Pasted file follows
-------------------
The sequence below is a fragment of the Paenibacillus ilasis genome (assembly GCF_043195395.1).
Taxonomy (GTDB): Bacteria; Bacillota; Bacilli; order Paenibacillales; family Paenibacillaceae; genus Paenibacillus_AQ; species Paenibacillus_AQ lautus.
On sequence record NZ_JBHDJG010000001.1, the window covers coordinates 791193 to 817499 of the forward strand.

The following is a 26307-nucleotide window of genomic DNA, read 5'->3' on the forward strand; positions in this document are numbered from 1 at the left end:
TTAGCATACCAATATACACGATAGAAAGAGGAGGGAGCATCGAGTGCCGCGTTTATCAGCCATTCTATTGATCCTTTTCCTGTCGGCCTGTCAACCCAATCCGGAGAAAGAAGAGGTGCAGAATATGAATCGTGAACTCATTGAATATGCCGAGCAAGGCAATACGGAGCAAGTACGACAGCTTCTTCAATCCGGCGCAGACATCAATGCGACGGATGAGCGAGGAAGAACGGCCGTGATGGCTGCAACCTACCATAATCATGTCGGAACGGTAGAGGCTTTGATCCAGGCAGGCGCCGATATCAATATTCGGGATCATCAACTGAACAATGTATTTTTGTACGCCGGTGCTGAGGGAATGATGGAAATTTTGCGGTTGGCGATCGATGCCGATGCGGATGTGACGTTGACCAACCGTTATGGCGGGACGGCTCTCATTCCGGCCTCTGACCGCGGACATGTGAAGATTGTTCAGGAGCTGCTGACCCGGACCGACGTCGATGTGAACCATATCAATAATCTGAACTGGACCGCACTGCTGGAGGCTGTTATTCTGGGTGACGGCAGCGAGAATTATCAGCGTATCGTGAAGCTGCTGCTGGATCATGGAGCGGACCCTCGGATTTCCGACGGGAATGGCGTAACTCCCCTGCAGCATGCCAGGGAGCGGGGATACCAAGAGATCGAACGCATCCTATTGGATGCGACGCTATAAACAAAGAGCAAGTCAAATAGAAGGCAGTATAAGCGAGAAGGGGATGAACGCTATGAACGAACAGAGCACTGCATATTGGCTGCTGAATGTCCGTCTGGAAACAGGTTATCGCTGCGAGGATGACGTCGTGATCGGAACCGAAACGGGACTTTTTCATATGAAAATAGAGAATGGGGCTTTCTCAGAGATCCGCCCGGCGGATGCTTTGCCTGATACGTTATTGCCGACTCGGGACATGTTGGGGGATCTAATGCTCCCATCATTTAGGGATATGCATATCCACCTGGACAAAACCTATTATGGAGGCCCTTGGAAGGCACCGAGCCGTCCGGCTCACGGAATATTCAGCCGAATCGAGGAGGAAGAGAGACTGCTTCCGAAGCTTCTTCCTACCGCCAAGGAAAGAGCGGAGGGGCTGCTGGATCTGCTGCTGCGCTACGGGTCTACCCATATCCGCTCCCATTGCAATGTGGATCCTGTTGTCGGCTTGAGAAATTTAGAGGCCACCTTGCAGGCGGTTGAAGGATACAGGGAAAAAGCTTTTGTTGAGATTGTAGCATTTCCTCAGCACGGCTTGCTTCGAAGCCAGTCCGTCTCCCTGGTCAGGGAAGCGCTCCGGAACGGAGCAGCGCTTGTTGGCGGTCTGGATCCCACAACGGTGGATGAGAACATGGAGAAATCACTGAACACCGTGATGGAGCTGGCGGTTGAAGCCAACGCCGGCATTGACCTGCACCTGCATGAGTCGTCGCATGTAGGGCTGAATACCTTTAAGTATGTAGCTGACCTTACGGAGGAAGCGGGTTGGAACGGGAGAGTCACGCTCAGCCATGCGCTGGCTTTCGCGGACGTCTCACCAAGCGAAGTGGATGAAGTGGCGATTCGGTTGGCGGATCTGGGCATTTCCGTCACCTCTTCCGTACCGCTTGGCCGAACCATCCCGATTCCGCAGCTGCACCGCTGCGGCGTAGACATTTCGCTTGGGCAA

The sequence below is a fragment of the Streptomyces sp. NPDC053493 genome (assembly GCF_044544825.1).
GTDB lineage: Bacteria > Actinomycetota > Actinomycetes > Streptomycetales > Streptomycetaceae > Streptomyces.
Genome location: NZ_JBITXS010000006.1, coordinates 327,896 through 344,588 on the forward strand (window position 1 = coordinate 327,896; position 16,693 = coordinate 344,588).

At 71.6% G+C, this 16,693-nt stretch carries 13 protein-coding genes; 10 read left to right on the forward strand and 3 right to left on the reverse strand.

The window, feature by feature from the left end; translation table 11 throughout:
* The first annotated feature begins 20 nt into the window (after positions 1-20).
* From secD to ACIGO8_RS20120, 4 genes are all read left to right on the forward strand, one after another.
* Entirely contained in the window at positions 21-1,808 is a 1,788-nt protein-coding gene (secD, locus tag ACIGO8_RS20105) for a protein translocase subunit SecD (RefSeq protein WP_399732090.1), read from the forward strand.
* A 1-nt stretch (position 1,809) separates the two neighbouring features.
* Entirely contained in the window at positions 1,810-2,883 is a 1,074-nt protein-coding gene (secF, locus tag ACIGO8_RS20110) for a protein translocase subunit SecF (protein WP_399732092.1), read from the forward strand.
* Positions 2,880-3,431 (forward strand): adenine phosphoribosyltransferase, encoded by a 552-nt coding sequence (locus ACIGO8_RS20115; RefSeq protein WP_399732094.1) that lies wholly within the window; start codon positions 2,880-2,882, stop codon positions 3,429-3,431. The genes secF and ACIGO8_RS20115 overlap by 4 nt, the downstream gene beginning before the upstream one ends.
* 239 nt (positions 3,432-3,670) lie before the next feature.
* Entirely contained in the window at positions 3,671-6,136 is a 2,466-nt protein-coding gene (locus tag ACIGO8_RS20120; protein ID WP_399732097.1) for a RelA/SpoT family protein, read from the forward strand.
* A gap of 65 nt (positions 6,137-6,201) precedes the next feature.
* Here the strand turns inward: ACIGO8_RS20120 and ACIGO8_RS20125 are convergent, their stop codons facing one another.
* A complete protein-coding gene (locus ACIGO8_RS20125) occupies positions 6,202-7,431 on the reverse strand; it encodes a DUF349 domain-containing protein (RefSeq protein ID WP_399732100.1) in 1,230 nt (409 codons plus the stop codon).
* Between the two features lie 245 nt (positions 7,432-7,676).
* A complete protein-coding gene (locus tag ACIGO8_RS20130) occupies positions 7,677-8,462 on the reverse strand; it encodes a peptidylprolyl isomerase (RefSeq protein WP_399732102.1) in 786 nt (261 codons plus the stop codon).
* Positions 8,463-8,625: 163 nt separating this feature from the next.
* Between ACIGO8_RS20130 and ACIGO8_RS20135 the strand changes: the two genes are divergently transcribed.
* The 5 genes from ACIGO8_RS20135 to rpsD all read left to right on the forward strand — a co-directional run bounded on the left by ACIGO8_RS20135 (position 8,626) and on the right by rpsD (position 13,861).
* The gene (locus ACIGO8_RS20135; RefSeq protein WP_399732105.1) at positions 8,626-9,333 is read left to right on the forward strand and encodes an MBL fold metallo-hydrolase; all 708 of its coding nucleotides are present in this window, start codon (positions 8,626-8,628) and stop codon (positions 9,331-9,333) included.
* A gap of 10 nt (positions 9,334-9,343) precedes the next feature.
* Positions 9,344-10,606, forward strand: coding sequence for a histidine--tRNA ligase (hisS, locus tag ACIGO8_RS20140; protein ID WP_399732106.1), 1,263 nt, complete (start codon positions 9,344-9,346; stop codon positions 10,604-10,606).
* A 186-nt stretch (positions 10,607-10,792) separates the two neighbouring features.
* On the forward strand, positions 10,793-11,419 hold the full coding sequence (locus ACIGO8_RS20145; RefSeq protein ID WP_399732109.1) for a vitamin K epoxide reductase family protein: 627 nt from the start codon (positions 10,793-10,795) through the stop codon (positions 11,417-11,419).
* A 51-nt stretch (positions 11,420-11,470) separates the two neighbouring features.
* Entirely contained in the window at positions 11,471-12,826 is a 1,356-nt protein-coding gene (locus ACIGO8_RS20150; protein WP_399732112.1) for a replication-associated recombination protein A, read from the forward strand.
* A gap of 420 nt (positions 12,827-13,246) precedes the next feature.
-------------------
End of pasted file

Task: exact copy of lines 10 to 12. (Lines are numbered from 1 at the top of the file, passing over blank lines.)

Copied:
The window, feature by feature from the left end; translation table 11 throughout:
* The first annotated feature begins 20 nt into the window (after positions 1-20).
* From secD to ACIGO8_RS20120, 4 genes are all read left to right on the forward strand, one after another.